The Exotic Frangipani

Frangipani, a wildly tropical plant; in name and exotic looking foliage and flower, is a contrast of sorts. The foliage pre-bloom is coarse and the stems lanky, but once the plant opens even one flower – all that changes and the plant becomes a tropical blooming beauty. With exquisite flowers having a richness and depth of color that few flowers can achieve, Frangipani adds “icing to the cake” with an enticing citrusy, cocoa butter/cinnamon fragrance to the garden as well.

Frangipani blooming in Zilker Botanical Garden, Austin Texas

Frangipani blooming in Zilker Botanical Garden, Austin, Texas in May

The plant is known as Plumeria, named in honor of the seventeenth century French botanist, Charles Plumier who travelled to the Antilles and Central America recording many plants and animals. At the age of 16 he joined the religious order of the Minims in France and devoted himself to mathematics and physics. After being sent to Rome, Plumier began to study botany and once he returned to France, he began work exploring the coasts of Provence and Languedoc. At the age of 43 he went on his first botanical expedition to the French Antilles. It was a success and he was appointed royal botanist. During his three botany expeditions he was the first to identify and describe the beautiful Fuchsia. The genus name in his honor was originally spelled Plumiera (and some still use this spelling).

The common name, frangipani comes from a sixteenth-century Italian nobleman, the Marquis Frangipani who invented a method of perfuming gloves that came to be known as Frangipani gloves. When the Plumeria flower was discovered, the scent reminded people of the fragrance Frangipani used to scent gloves and so the name began to be associated with the plant too. Another theory for the frangipani name is that the white Plumeria sap resembles the French product frangipanier, a type of coagulated milk.

Plumeria is just a small genus of 8 species originally native to the tropical and subtropical regions of the Americas. The plant was frequently transported by Spanish Catholic priests as they travelled to new areas. Each species has different leaf shapes and growth habits. Many species have naturalized in southern and southeast Asia.

Plumeria is in the Apocynanceae (dogbane) family with oleander and periwinkle. The family contains mainly tall trees found in the tropical rainforests. Plumeria is a deciduous shrubs or small tree here in Central Texas, but in tropical regions Plumeria can grow up to 30 feet high and wide. Plumeria, like Oleander has some poisonous properties, but is not nearly as bad as some of the other family members. The milky sap, found in all plant parts is irritating to the skin, just like many Euphorbias.

Frangipani blooming in Langkawi, Malaysia

Frangipani blooming in Langkawi, Malaysia

The beautiful flowers are admired for their deep and rich in coloration and beautiful shading. Mostly Plumeria flowers can be found in combinations of whites, yellow, corals, pinks, and purples from March through October. New curly blooms have been introduced to add a new twist to the pinwheel effect of the blooms as they unfold. Some cultivars have up to 200 blooms in a cluster (others only 50). The flowers are used for making leis in Hawaii.

Flowers are most fragrant at night in order to lure the sphinx moths to come pollinate them. But, interestingly no nectar is contained in the flower. The moths pollinate the flowers as they search from one to the next looking for the non-existent nectar.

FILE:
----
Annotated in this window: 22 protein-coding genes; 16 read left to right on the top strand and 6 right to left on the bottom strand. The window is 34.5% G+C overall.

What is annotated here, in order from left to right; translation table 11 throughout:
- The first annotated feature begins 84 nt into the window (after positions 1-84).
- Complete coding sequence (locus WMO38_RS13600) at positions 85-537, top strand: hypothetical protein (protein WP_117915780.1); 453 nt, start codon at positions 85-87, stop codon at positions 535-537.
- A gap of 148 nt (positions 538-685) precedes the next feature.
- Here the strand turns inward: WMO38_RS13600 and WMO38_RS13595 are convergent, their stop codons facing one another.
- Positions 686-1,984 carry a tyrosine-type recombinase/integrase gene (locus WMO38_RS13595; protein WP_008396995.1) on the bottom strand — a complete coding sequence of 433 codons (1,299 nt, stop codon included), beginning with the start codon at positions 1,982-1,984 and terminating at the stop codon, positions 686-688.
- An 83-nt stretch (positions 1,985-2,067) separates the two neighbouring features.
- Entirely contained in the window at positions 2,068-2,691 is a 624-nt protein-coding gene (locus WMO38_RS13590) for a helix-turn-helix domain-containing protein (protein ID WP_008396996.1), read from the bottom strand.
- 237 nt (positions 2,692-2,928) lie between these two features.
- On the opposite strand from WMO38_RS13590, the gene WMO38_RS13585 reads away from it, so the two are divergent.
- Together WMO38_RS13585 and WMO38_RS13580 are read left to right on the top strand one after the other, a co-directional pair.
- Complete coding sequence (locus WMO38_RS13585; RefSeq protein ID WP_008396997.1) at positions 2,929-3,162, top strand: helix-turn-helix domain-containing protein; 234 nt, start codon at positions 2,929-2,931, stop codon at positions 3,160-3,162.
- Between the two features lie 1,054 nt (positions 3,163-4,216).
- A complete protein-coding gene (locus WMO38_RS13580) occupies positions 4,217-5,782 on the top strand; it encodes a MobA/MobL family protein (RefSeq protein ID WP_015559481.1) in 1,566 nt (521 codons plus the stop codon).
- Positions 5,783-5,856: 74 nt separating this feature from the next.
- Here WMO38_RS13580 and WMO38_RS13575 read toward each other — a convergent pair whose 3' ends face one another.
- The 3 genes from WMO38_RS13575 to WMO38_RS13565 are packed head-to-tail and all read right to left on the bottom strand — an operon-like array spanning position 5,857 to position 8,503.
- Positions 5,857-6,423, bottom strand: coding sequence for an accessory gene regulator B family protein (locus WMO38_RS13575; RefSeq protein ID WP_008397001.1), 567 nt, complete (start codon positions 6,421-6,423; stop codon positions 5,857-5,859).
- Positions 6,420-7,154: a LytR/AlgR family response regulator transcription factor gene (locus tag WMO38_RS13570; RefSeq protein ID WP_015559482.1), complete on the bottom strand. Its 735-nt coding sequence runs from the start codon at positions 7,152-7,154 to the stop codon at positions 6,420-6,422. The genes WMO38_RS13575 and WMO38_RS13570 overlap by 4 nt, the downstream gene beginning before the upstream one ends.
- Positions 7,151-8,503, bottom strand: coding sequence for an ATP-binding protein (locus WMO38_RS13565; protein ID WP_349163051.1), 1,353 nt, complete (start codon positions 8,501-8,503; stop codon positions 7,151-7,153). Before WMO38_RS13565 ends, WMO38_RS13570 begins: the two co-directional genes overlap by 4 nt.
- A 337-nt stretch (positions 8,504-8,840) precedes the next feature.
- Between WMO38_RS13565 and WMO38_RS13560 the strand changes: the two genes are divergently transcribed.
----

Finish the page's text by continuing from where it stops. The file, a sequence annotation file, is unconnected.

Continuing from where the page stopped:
Frangipani can be propagated by taking 4 inch to 1 foot cuttings of the thick stems, allow them to dry off for two weeks (like a cactus) and then sticking them into a gallon pot of a mixture containing 2/3 perlite and 1/3 peat or potting soil. Add a coarse draining material (like pea gravel) on the top 1 inch of the pot. Water well, then let the soil dry before watering again. Spring cuttings will take about 90 days to produce a full root ball – when they can be transplanted.
Plumeria seeds are not true to the parent plant, but if you are willing to experiment to find new colors – this is the way. The reds and pinks apparently reveal the greatest variation in color. The few Plumeria seeds produced have a long narrow wing attached to the seed. Insert the seed so that it is under the soil and the wing is sticking above the soil. Keep the potting soil moist and germination should take place in about 21 days.

Grow Plumeria in full sun (or at least 6 hours) for the best blooms. It is one of the most sun and wind tolerant of the tropical plants. Plant it in well drained (particularly during the winter), organic soils. Prune the plant during the active growing season. Try to prune for a pleasing shape but this is not often possible because of the natural way that Plumeria grow. The leaves tend to grow only near the branch tips and few branches are produced. Pests are few, but sometimes scale is a problem and rot when too much moisture is present around the roots.

Fragrant Frangipani at sunset in Langkawi

Fragrant Frangipani at sunset in Langkawi

Plumeria are not very winter hardy – only to zone 9. Protect from cold damage when temperatures dip below 40 deg. F. and especially if frost is forecast. Use frost cloth or mulch inground to ensure that the roots will overwinter in Central Texas. Grow in a pot and move to a protected location. Often the cooler weather will cause the leaves to drop in the fall. If temps drop below 32 deg. F. plant stems turn to mush. Some frangipani growers bury their plants underground to protect them from the winter cold temperatures. The cultivar ‘Texas Sunshine’ is reputed to be one of the most cold tolerant (to 25 deg. F). Other supposedly hardy Plumerias are ‘Celadine”, ‘Aztec Gold’ and ‘Samoan Fluff.’

There are over 300 named varieties of Plumeria.

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